“I travelled the world as a business writer and found myself gravitating to coffee shops like Starbucks to meet people. It is comfortable, safe, clean and more importantly consistent – no matter where you are in the world, their formula is universal – but it is transient. I felt there was a need for flexible spaces that the travelling tourist, business person, student could drop into around the world in major cities.

“What’s more and what we have learned is that spiralling real estate prices in global cities is only going one way. This means there simply isn’t scope for a start-up or new business to sign a lease on a space that is centrally located, well equipped, and looks good. We wanted to help businesses of all size combat this, which is why our on-demand service allows you to take a workspace in Manhattan, London, and San Francisco without needing to go heavily in debt as a start-up – this removes one of the constricting factors small businesses face.”

Speaking about the company’s expansion into London, Smith added: “London is a global force and our offering is made for cities like London with our success in New York, LA, Montreal, and San Francisco being testament to that.   

 “You could be based anywhere in the UK, but if you need an on demand space in Central London at short notice, you can use one of our spaces knowing that the setting is optimum, the tech works, the place is clean, reflects well on your organisation and will impress your clients or prospects that you are meeting.”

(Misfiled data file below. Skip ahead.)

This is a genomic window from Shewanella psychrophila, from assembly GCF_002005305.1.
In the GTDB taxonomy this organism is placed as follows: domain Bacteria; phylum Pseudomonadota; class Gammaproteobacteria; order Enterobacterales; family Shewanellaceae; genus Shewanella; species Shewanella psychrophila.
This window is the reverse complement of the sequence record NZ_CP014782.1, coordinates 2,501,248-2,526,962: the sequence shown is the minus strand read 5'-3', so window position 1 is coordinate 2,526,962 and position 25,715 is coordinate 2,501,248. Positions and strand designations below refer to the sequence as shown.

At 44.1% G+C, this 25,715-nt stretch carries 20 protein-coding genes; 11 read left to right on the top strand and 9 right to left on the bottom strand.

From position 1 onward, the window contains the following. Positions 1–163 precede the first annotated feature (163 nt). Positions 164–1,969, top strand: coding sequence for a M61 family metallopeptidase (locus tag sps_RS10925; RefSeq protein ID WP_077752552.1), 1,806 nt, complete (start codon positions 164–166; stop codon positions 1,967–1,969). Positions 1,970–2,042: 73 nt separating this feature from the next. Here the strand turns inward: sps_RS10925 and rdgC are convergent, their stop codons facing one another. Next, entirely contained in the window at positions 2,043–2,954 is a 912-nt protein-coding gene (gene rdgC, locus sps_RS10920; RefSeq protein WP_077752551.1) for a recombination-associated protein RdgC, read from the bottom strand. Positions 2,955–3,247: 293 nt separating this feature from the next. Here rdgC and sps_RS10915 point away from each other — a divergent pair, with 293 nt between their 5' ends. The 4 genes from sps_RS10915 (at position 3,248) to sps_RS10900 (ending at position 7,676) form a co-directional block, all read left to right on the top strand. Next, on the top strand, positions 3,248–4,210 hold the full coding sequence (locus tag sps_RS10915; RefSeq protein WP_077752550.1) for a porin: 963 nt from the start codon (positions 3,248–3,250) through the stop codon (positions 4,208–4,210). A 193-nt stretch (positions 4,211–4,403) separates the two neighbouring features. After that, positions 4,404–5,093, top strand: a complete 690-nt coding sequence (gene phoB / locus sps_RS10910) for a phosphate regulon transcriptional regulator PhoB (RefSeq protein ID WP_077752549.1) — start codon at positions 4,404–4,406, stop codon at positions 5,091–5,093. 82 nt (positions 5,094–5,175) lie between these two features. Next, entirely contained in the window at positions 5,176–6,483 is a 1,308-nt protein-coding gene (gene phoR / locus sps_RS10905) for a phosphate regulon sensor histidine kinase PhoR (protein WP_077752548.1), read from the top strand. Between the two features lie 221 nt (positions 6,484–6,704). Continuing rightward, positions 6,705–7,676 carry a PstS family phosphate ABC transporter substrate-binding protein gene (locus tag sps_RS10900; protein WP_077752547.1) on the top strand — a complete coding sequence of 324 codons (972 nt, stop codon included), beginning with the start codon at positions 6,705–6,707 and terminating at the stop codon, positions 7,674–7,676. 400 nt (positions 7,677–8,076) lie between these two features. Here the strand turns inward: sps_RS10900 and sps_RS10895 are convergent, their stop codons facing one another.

Breether Books

Having already housed blue chip companies such as Spotify, UBER and Facebook, it isn’t just the large corporate of the City that Breather is looking to attract.

“We work with a broad range of organisations from the micro business to the global behemoths. Spotify, Uber, Etsy, Facebook have used our services, but so too has the music teacher that needs a beautiful space to inspire students, professors who want to conduct a lecture out of a stuffy hall, advertising agencies delivering creative workshops, strategists planning for the next move politically, we’ve had all sorts of businesses that share a commonalty – wanting an aesthetically high end, tech ready, comfortable space in a major city but not having to pay inordinate fees or get locked into a five or 10 year lease along the way.”

Having already established itself as one of the major disrupters of the sharing economy in North America, the company led by Smith and Rizzi is now determined to increase its market share across Europe, starting with London.

Julian concluded: “To look ahead we have to look back – as previously mentioned we have already raised US$27.5m in funding from multiple investors so the attraction of future funding will ensure we can continue to grow and I expect us to do so at a greater scale.

“We’re currently growing by 20-30 units per month so if the next few years resemble our past at all we should be in 50 cities, with plans for much more of a network that can benefit the people within it.

"We took the team up to 100 employees in such a short time to ensure we could fulfil our ambitions and I think we will continue on the upward growth curve.”